2Evan Hubinger1dThis is definitely the stopping condition that I'm imagining. What the model would actually do, though, if you, at deployment time, give it a question that takes the human longer to converge on than any question it ever saw in training isn't a question I can really answer, since it's a question that's dependent on a bunch of empirical facts about neural networks that we don't really know. The closest we can probably get to answering these sorts of generalization questions now is just to liken the neural net prior to a simplicity prior, ask what the simplest model is that would fit the given training data, and then see if we can reason about what the simplest model's generalization behavior would be (e.g. the same sort of reasoning as in this post [] ). Unfortunately, I think that sort of analysis generally suggests that most of these sorts of training setups would end up giving you a deceptive model, or at least not the intended model. That being said, in practice, even if in theory you think you get the wrong thing, you might still be able to avoid that outcome if you do something like relaxed adversarial training [] to steer the training process in the desired direction via an overseer checking the model using transparency tools while you're training it. Regardless, the point of this post, and AI safety via market making in general, though, isn't that I think I have a solution to these sorts of inner-alignment-style tricky generalization problems—rather, it's that I think AI safety via market making is a good/interesting outer-alignment-style target to push for, and that I think AI safety via market making also has some nice properties (e.g. compatibility with per-step myopia) that potentially make it easier to do inner alignment for (but still quite dif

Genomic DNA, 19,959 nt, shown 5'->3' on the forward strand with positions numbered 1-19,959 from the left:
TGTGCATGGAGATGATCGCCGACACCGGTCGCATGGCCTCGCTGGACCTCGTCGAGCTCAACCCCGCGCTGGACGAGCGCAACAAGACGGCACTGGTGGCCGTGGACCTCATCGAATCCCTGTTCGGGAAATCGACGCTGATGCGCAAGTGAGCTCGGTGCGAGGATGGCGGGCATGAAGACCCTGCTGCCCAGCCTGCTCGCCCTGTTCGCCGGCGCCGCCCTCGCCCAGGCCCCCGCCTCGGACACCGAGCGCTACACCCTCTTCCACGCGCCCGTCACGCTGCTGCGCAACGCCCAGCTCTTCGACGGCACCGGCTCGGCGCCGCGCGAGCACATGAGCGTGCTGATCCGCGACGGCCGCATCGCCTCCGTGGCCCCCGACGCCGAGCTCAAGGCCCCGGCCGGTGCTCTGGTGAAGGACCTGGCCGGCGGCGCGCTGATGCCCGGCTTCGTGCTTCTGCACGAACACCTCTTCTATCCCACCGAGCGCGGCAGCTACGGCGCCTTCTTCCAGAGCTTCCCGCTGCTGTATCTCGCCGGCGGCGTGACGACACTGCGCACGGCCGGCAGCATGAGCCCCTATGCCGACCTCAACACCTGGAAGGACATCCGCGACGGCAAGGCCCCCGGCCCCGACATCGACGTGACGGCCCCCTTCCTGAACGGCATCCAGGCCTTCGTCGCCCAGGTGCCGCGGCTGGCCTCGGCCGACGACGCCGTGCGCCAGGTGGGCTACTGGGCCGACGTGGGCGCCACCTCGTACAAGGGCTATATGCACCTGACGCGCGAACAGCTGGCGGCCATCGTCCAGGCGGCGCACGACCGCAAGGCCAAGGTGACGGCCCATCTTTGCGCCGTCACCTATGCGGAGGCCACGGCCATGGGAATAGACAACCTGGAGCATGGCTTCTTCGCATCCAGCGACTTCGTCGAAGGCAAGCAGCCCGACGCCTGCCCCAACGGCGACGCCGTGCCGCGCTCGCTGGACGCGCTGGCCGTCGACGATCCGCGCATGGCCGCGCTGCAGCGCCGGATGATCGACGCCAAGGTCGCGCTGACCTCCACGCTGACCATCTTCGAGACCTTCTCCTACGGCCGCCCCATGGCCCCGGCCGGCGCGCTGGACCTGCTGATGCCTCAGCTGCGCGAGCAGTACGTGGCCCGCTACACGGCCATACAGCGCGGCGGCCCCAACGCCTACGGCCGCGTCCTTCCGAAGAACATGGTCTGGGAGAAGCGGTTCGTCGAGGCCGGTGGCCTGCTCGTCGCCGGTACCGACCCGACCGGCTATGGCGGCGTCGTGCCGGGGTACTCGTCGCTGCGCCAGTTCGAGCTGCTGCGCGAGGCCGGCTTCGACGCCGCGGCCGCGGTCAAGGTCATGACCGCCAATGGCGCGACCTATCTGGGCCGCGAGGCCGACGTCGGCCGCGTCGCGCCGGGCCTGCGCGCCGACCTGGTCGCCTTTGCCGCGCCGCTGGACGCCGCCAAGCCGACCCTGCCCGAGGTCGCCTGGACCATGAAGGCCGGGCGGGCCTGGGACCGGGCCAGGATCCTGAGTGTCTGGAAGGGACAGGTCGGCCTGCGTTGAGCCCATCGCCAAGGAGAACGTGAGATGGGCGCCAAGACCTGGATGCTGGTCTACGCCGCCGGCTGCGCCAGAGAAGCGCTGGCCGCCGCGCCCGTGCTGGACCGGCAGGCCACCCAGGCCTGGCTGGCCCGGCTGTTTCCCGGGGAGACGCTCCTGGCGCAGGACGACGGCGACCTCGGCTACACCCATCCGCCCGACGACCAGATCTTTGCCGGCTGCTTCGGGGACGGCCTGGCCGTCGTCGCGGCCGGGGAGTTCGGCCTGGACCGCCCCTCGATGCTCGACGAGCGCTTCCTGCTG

Thanks for this very clear explanation of your thinking. A couple of followups if you don't mind.

Unfortunately, I think that sort of analysis generally suggests that most of these sorts of training setups would end up giving you a deceptive model, or at least not the intended model.

Suppose the intended model is to predict H's estimate at convergence, and the actual model is predicting H's estimate at round N for some fixed N larger than any convergence time in the training set. Would you call this an "inner alignment failure", an "outer alignment failu... (read more)